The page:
Monday, July 16, 2012

New Website

I'll be incorporating this blog into my new website.

Thursday, June 28, 2012

Damnation for Beginners

I forgot to mention that my Subterranean novella "Damnation for Beginners" has received a starred review from Publisher's Weekly. So I'm mentioning it now.

Wednesday, June 27, 2012


This film has split people. Either you love it or hate it. I'm firmly in the "love it" camp. What they could have done is this: "Bunch of characters unwittingly awaken an alien, which then kills them one by by one until the last character kills the alien in some final battle." In other words, they could have made it exactly the same as all the other Alien films.

Thankfully, they did something different. I don't want to drop any spoilers here, but the real horror in this film is not something bursting out of a chest, but rather the moment in the film when you realise why these alien giants created us and why the human race is going to have to die. Great concepts. I also loved Cthulhu and the frantic surgery the black supermutator catalyst gloop. And I loved the look of the film. So creepy. It's eerily similar to a place I've written about in my latest book. Also, Michael Fassbender was excellent. And so was Noomi thingy. And I love the irony in the final scenes and that the title works on multiple levels.

Some people over on IMDB have complained about certain flaws in the story. Notably - our protagonists just happen to stumble upon the alien base very quickly, and that as scientists they shouldn't have removed their helmets even if the air was safe. Well, yeah. But this is a story. The helmets come off so you can see the actors' faces, which allows them to act. Even these new see through plastic bubbles still create a barrier between you and the actor. And finding the base so quickly? As opposed to what? Flying round the surface for several days, mapping and taking readings? I don't want to spend four days in the cinema watching that. It's like the point William Goldman makes about unrealistic things that always happen in films - one of which is that a character can always park outside of a building he is visiting. In real life, Mel Gibson would drive around for 45 mins trying and failing to find a goddamn space for his Ferrari. But who wants to watch that? So - he gets there, parks, on we go. They get the planet, here's the base, on we go. If dreary realism is more important than story then turn off your TV and watch a blank screen for two hours. That's as real as it gets.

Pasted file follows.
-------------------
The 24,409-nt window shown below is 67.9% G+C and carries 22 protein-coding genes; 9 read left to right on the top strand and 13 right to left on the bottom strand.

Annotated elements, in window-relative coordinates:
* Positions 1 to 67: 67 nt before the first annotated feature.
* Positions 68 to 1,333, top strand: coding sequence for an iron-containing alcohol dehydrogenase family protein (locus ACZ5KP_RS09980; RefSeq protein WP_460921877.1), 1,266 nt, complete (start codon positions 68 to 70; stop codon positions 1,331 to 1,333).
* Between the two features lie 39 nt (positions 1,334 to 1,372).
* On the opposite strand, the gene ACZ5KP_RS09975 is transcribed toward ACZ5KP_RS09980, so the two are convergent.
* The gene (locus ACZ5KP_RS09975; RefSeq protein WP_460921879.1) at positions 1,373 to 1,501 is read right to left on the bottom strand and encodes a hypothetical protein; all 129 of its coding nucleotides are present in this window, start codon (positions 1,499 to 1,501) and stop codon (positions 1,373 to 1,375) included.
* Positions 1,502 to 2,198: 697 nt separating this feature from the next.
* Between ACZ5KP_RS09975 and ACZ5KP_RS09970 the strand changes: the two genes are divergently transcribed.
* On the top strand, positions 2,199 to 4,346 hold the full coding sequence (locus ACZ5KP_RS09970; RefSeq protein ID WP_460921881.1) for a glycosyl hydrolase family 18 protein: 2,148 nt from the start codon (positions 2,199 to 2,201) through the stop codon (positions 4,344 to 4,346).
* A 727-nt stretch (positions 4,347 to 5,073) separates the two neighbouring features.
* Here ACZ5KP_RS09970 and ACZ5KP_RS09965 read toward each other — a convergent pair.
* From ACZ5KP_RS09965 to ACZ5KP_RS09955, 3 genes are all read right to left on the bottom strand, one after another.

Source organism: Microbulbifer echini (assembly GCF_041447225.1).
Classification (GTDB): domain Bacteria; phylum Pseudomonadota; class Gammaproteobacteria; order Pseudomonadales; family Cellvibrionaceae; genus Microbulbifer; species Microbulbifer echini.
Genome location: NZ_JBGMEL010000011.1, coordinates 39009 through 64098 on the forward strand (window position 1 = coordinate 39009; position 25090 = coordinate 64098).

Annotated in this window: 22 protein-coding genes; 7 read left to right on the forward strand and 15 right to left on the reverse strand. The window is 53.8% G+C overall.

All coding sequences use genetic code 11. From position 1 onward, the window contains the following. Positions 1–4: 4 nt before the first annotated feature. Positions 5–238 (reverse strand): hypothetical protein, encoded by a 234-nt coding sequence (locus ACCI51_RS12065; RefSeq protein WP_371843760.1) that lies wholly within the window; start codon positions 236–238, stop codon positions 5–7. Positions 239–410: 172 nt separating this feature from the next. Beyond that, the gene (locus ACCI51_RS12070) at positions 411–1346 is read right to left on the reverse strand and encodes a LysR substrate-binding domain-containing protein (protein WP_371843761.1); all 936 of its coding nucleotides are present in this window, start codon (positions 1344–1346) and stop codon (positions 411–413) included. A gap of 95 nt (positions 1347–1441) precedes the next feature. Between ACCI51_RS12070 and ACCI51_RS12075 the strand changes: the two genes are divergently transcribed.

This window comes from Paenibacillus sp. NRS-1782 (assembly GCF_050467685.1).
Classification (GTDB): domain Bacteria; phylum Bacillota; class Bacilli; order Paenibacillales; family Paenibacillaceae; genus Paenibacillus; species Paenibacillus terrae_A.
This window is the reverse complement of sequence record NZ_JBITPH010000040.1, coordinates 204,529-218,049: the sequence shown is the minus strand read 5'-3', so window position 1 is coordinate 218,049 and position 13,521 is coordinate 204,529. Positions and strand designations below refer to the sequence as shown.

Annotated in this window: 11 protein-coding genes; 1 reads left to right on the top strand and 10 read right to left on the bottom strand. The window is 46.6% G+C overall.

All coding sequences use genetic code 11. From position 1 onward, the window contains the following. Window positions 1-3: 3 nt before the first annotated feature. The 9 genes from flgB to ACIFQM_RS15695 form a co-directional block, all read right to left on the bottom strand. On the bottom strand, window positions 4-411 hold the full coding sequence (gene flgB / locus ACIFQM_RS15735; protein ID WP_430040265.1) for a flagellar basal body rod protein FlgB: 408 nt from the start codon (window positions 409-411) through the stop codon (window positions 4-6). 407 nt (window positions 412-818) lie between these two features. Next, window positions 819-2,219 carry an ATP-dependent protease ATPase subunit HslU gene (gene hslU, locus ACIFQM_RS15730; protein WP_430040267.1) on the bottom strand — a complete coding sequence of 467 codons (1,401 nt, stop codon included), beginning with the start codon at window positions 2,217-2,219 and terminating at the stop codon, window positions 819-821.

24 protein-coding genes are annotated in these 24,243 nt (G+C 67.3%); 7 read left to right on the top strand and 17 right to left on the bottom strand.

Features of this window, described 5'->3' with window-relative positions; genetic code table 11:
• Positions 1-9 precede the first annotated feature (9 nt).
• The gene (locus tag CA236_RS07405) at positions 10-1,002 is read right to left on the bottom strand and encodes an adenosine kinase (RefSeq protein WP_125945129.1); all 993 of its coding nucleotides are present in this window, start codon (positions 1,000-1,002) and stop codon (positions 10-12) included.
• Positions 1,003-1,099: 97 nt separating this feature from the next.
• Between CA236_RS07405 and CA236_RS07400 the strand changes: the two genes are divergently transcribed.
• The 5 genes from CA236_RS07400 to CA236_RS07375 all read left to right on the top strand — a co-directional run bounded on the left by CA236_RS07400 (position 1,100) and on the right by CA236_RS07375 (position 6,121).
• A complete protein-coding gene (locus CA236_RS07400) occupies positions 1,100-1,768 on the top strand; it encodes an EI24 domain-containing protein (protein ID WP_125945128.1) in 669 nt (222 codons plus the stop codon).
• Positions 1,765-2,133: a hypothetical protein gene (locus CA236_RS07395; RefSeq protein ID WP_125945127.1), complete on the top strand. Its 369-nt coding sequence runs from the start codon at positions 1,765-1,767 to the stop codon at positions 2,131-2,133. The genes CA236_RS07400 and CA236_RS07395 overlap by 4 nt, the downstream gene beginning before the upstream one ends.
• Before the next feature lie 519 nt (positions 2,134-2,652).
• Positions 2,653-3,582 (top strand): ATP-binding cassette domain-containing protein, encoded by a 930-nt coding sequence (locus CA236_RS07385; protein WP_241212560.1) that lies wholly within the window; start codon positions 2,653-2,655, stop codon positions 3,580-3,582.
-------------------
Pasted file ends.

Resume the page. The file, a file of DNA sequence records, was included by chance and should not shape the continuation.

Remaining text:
I did wonder why Michael Fassbender's character wears a helmet outside. Maybe they'd filmed him without a helmet initially, discovered that it spoiled the fantasy of a poisonous atmosphere, then rescripted it to give him a reason to wear it? And I smiled when, near the start of the film, they point out that one whole section is a self contained lifeboat. Whenever someone says something like that, you know the main ship is going to be destroyed. Was that a spoiler? Not really.

So the story's not perfect. Which story is? I think it's damn fine, an order of magnitude better than the previous Alien films, which is what it needed to be. Alien one and two were both great, but there comes a time when you have to move on. And that black gloop has opened up a whole new Pandora's box of possibilities.

Tuesday, June 26, 2012

That Endless dark, That Endless Grey Gloom. The Horror, The Horror.